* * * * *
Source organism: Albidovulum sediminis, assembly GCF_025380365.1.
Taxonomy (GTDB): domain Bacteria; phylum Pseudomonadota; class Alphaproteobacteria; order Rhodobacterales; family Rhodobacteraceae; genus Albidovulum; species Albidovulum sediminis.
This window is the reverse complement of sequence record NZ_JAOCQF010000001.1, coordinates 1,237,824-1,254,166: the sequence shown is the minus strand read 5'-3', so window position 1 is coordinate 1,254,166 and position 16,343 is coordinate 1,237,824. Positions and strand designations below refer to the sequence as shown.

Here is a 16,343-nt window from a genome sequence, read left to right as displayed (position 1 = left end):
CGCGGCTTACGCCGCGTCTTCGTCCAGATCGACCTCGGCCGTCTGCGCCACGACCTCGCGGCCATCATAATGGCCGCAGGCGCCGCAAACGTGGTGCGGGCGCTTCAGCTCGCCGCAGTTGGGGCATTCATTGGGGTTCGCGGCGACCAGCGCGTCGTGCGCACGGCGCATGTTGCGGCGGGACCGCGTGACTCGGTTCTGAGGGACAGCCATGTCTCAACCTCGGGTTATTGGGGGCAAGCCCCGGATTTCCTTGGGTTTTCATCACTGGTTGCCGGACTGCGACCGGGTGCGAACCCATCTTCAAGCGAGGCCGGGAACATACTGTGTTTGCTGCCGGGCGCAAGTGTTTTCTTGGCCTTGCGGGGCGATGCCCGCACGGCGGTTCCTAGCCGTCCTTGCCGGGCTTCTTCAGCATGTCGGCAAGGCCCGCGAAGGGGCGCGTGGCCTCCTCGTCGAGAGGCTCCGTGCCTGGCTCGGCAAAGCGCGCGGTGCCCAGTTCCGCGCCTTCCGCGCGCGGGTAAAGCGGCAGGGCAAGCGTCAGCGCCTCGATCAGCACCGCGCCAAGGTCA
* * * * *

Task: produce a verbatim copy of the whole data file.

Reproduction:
Source organism: Albidovulum sediminis, assembly GCF_025380365.1.
Taxonomy (GTDB): domain Bacteria; phylum Pseudomonadota; class Alphaproteobacteria; order Rhodobacterales; family Rhodobacteraceae; genus Albidovulum; species Albidovulum sediminis.
This window is the reverse complement of sequence record NZ_JAOCQF010000001.1, coordinates 1,237,824-1,254,166: the sequence shown is the minus strand read 5'-3', so window position 1 is coordinate 1,254,166 and position 16,343 is coordinate 1,237,824. Positions and strand designations below refer to the sequence as shown.

Here is a 16,343-nt window from a genome sequence, read left to right as displayed (position 1 = left end):
CGCGGCTTACGCCGCGTCTTCGTCCAGATCGACCTCGGCCGTCTGCGCCACGACCTCGCGGCCATCATAATGGCCGCAGGCGCCGCAAACGTGGTGCGGGCGCTTCAGCTCGCCGCAGTTGGGGCATTCATTGGGGTTCGCGGCGACCAGCGCGTCGTGCGCACGGCGCATGTTGCGGCGGGACCGCGTGACTCGGTTCTGAGGGACAGCCATGTCTCAACCTCGGGTTATTGGGGGCAAGCCCCGGATTTCCTTGGGTTTTCATCACTGGTTGCCGGACTGCGACCGGGTGCGAACCCATCTTCAAGCGAGGCCGGGAACATACTGTGTTTGCTGCCGGGCGCAAGTGTTTTCTTGGCCTTGCGGGGCGATGCCCGCACGGCGGTTCCTAGCCGTCCTTGCCGGGCTTCTTCAGCATGTCGGCAAGGCCCGCGAAGGGGCGCGTGGCCTCCTCGTCGAGAGGCTCCGTGCCTGGCTCGGCAAAGCGCGCGGTGCCCAGTTCCGCGCCTTCCGCGCGCGGGTAAAGCGGCAGGGCAAGCGTCAGCGCCTCGATCAGCACCGCGCCAAGGTCA